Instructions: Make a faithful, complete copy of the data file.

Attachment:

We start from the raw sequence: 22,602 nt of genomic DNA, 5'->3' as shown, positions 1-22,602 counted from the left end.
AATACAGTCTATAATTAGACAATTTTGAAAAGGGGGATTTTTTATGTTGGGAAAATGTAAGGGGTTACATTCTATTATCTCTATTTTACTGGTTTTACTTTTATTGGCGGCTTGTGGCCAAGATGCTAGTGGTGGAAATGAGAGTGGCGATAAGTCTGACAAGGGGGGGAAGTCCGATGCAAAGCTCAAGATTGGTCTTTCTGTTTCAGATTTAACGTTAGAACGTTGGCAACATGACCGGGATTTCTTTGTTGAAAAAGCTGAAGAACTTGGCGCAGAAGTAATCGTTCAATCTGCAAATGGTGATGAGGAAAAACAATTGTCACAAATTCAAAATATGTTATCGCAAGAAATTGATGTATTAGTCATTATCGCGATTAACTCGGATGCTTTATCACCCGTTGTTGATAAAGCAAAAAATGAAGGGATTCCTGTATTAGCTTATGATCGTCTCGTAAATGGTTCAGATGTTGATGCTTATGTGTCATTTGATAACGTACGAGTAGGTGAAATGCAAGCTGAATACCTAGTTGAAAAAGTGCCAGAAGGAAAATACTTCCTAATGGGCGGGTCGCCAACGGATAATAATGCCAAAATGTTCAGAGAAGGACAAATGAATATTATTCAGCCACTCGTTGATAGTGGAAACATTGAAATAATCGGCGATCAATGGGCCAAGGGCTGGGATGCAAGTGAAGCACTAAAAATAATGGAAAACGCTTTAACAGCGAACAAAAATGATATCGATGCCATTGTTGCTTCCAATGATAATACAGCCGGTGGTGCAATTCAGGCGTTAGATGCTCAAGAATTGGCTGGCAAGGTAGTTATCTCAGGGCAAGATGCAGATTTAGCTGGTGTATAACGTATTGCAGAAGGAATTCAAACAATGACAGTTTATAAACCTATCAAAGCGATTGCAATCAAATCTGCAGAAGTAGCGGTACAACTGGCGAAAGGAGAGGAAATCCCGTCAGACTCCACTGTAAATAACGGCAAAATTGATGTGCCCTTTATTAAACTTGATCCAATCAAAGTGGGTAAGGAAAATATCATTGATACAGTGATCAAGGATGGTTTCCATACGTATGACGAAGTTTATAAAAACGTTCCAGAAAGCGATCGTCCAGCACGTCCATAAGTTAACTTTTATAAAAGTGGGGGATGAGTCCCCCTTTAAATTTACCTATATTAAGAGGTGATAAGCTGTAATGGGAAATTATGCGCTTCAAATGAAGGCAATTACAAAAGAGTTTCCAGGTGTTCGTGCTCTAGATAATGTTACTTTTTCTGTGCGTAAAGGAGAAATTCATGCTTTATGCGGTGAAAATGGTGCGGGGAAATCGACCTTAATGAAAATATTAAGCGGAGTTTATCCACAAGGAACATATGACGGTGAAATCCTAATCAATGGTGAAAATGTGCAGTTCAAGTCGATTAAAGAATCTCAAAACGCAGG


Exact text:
We start from the raw sequence: 22,602 nt of genomic DNA, 5'->3' as shown, positions 1-22,602 counted from the left end.
AATACAGTCTATAATTAGACAATTTTGAAAAGGGGGATTTTTTATGTTGGGAAAATGTAAGGGGTTACATTCTATTATCTCTATTTTACTGGTTTTACTTTTATTGGCGGCTTGTGGCCAAGATGCTAGTGGTGGAAATGAGAGTGGCGATAAGTCTGACAAGGGGGGGAAGTCCGATGCAAAGCTCAAGATTGGTCTTTCTGTTTCAGATTTAACGTTAGAACGTTGGCAACATGACCGGGATTTCTTTGTTGAAAAAGCTGAAGAACTTGGCGCAGAAGTAATCGTTCAATCTGCAAATGGTGATGAGGAAAAACAATTGTCACAAATTCAAAATATGTTATCGCAAGAAATTGATGTATTAGTCATTATCGCGATTAACTCGGATGCTTTATCACCCGTTGTTGATAAAGCAAAAAATGAAGGGATTCCTGTATTAGCTTATGATCGTCTCGTAAATGGTTCAGATGTTGATGCTTATGTGTCATTTGATAACGTACGAGTAGGTGAAATGCAAGCTGAATACCTAGTTGAAAAAGTGCCAGAAGGAAAATACTTCCTAATGGGCGGGTCGCCAACGGATAATAATGCCAAAATGTTCAGAGAAGGACAAATGAATATTATTCAGCCACTCGTTGATAGTGGAAACATTGAAATAATCGGCGATCAATGGGCCAAGGGCTGGGATGCAAGTGAAGCACTAAAAATAATGGAAAACGCTTTAACAGCGAACAAAAATGATATCGATGCCATTGTTGCTTCCAATGATAATACAGCCGGTGGTGCAATTCAGGCGTTAGATGCTCAAGAATTGGCTGGCAAGGTAGTTATCTCAGGGCAAGATGCAGATTTAGCTGGTGTATAACGTATTGCAGAAGGAATTCAAACAATGACAGTTTATAAACCTATCAAAGCGATTGCAATCAAATCTGCAGAAGTAGCGGTACAACTGGCGAAAGGAGAGGAAATCCCGTCAGACTCCACTGTAAATAACGGCAAAATTGATGTGCCCTTTATTAAACTTGATCCAATCAAAGTGGGTAAGGAAAATATCATTGATACAGTGATCAAGGATGGTTTCCATACGTATGACGAAGTTTATAAAAACGTTCCAGAAAGCGATCGTCCAGCACGTCCATAAGTTAACTTTTATAAAAGTGGGGGATGAGTCCCCCTTTAAATTTACCTATATTAAGAGGTGATAAGCTGTAATGGGAAATTATGCGCTTCAAATGAAGGCAATTACAAAAGAGTTTCCAGGTGTTCGTGCTCTAGATAATGTTACTTTTTCTGTGCGTAAAGGAGAAATTCATGCTTTATGCGGTGAAAATGGTGCGGGGAAATCGACCTTAATGAAAATATTAAGCGGAGTTTATCCACAAGGAACATATGACGGTGAAATCCTAATCAATGGTGAAAATGTGCAGTTCAAGTCGATTAAAGAATCTCAAAACGCAGG